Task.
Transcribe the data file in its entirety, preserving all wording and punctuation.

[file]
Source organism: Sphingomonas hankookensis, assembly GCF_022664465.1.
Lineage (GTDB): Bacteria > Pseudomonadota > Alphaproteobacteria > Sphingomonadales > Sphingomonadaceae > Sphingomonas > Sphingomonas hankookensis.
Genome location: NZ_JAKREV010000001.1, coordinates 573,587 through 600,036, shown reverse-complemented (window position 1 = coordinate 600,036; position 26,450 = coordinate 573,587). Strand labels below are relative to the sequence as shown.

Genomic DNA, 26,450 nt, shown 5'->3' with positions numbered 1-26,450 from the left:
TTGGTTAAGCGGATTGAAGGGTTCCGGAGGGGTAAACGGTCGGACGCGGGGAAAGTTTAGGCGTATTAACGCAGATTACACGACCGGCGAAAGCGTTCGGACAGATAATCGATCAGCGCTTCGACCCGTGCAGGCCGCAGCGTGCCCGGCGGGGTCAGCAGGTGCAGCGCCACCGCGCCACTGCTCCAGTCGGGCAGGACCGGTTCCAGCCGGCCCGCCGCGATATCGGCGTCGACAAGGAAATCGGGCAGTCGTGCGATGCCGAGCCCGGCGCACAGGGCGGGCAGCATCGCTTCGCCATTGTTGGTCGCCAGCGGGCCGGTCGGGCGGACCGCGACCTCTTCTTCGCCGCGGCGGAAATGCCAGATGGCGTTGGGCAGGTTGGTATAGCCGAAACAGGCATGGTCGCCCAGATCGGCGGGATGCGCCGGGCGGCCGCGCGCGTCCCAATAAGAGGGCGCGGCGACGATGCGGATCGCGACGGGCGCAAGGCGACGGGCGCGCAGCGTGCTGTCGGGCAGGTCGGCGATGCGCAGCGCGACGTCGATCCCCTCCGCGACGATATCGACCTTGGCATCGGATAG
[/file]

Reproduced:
Source organism: Sphingomonas hankookensis, assembly GCF_022664465.1.
Lineage (GTDB): Bacteria > Pseudomonadota > Alphaproteobacteria > Sphingomonadales > Sphingomonadaceae > Sphingomonas > Sphingomonas hankookensis.
Genome location: NZ_JAKREV010000001.1, coordinates 573,587 through 600,036, shown reverse-complemented (window position 1 = coordinate 600,036; position 26,450 = coordinate 573,587). Strand labels below are relative to the sequence as shown.

Genomic DNA, 26,450 nt, shown 5'->3' with positions numbered 1-26,450 from the left:
TTGGTTAAGCGGATTGAAGGGTTCCGGAGGGGTAAACGGTCGGACGCGGGGAAAGTTTAGGCGTATTAACGCAGATTACACGACCGGCGAAAGCGTTCGGACAGATAATCGATCAGCGCTTCGACCCGTGCAGGCCGCAGCGTGCCCGGCGGGGTCAGCAGGTGCAGCGCCACCGCGCCACTGCTCCAGTCGGGCAGGACCGGTTCCAGCCGGCCCGCCGCGATATCGGCGTCGACAAGGAAATCGGGCAGTCGTGCGATGCCGAGCCCGGCGCACAGGGCGGGCAGCATCGCTTCGCCATTGTTGGTCGCCAGCGGGCCGGTCGGGCGGACCGCGACCTCTTCTTCGCCGCGGCGGAAATGCCAGATGGCGTTGGGCAGGTTGGTATAGCCGAAACAGGCATGGTCGCCCAGATCGGCGGGATGCGCCGGGCGGCCGCGCGCGTCCCAATAAGAGGGCGCGGCGACGATGCGGATCGCGACGGGCGCAAGGCGACGGGCGCGCAGCGTGCTGTCGGGCAGGTCGGCGATGCGCAGCGCGACGTCGATCCCCTCCGCGACGATATCGACCTTGGCATCGGATAG